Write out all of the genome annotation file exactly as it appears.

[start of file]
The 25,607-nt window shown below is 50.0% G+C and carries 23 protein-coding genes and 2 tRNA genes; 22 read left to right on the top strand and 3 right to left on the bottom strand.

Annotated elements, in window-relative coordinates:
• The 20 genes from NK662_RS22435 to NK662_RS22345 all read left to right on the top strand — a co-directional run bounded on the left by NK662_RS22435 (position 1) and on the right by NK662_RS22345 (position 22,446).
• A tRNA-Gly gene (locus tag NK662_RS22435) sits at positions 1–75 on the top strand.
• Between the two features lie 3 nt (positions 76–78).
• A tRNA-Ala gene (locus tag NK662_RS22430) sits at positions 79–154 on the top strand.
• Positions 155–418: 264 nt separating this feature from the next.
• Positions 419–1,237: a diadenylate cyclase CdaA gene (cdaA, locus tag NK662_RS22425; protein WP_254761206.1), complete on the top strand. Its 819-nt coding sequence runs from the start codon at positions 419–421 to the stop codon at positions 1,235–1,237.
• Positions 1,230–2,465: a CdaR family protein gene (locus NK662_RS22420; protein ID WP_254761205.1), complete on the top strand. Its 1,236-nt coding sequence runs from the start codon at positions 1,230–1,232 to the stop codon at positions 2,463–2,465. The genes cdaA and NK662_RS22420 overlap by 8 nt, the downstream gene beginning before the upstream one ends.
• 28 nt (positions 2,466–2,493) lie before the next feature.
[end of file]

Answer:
The 25,607-nt window shown below is 50.0% G+C and carries 23 protein-coding genes and 2 tRNA genes; 22 read left to right on the top strand and 3 right to left on the bottom strand.

Annotated elements, in window-relative coordinates:
• The 20 genes from NK662_RS22435 to NK662_RS22345 all read left to right on the top strand — a co-directional run bounded on the left by NK662_RS22435 (position 1) and on the right by NK662_RS22345 (position 22,446).
• A tRNA-Gly gene (locus tag NK662_RS22435) sits at positions 1–75 on the top strand.
• Between the two features lie 3 nt (positions 76–78).
• A tRNA-Ala gene (locus tag NK662_RS22430) sits at positions 79–154 on the top strand.
• Positions 155–418: 264 nt separating this feature from the next.
• Positions 419–1,237: a diadenylate cyclase CdaA gene (cdaA, locus tag NK662_RS22425; protein WP_254761206.1), complete on the top strand. Its 819-nt coding sequence runs from the start codon at positions 419–421 to the stop codon at positions 1,235–1,237.
• Positions 1,230–2,465: a CdaR family protein gene (locus NK662_RS22420; protein ID WP_254761205.1), complete on the top strand. Its 1,236-nt coding sequence runs from the start codon at positions 1,230–1,232 to the stop codon at positions 2,463–2,465. The genes cdaA and NK662_RS22420 overlap by 8 nt, the downstream gene beginning before the upstream one ends.
• 28 nt (positions 2,466–2,493) lie before the next feature.